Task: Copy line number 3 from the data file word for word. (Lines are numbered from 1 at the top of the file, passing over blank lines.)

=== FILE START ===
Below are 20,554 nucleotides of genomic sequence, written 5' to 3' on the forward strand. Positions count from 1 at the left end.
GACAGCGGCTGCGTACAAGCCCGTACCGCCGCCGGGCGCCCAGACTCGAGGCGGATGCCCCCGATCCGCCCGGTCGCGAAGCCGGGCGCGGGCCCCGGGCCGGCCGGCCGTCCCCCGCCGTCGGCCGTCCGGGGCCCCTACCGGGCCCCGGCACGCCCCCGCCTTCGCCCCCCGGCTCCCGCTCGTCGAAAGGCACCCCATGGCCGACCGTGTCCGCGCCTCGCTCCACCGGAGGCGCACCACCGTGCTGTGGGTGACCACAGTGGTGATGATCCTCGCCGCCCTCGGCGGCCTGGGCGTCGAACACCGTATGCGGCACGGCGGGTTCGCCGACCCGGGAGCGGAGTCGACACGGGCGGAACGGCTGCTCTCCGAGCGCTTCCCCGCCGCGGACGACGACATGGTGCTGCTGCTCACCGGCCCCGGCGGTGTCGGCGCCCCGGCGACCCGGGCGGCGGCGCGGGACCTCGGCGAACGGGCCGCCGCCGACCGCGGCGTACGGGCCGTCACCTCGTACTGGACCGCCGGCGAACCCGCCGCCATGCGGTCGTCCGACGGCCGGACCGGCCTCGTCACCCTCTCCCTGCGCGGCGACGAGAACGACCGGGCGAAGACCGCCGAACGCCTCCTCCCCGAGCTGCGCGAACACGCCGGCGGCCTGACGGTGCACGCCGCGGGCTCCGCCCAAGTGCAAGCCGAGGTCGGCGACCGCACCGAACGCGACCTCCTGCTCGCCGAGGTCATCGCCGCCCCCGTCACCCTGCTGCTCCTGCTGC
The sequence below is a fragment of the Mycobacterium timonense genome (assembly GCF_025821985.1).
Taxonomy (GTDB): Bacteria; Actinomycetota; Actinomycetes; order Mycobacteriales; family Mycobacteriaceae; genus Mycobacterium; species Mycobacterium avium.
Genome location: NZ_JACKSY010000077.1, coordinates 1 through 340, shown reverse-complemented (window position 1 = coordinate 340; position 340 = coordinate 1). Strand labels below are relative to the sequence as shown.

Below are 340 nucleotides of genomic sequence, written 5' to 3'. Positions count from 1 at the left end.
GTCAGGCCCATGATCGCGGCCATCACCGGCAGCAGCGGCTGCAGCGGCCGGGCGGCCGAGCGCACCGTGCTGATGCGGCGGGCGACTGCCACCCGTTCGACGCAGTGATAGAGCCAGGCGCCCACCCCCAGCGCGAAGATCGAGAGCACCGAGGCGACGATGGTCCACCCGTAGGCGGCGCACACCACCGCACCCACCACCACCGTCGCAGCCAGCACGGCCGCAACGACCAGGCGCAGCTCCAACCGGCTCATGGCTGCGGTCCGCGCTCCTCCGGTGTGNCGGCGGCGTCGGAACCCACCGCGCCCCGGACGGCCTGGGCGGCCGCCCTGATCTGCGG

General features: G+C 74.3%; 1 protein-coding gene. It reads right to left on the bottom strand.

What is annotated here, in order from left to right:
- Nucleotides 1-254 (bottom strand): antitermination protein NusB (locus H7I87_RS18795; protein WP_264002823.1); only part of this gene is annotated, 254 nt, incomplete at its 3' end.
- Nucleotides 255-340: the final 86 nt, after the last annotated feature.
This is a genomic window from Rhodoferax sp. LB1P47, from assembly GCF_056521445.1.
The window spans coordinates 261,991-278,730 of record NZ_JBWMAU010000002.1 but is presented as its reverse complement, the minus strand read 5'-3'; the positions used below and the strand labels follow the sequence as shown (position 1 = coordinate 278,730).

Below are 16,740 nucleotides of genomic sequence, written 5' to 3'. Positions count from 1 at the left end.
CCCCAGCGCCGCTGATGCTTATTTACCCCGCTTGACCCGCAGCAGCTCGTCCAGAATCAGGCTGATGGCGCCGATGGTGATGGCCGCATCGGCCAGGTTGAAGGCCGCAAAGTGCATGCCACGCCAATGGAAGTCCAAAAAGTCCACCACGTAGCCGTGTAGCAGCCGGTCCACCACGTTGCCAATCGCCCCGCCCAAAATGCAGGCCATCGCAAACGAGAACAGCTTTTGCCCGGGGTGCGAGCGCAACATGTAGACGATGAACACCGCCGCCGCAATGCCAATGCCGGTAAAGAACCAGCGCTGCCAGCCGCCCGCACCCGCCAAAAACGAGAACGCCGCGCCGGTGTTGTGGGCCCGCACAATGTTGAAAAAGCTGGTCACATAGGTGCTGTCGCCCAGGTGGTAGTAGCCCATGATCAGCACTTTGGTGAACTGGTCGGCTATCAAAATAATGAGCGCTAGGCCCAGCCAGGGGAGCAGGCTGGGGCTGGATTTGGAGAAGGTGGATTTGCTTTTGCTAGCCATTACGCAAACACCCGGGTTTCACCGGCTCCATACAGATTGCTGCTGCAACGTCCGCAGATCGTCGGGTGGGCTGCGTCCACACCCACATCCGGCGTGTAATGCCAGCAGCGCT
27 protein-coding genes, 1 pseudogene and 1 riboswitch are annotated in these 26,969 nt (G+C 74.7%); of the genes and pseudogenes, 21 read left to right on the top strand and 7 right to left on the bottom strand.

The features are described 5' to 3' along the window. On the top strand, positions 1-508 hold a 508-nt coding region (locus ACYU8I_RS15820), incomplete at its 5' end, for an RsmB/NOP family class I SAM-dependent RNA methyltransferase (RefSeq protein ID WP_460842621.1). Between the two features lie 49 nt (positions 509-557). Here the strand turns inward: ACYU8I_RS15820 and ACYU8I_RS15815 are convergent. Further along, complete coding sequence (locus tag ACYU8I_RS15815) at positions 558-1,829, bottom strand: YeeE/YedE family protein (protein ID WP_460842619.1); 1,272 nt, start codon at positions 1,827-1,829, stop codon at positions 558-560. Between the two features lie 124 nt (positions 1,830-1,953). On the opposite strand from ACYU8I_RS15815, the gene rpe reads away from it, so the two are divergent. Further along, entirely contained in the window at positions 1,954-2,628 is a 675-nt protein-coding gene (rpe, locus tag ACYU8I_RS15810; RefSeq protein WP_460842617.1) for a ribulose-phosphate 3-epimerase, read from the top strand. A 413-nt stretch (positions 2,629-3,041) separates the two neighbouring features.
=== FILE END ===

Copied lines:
The sequence below is a fragment of the Mycobacterium timonense genome (assembly GCF_025821985.1).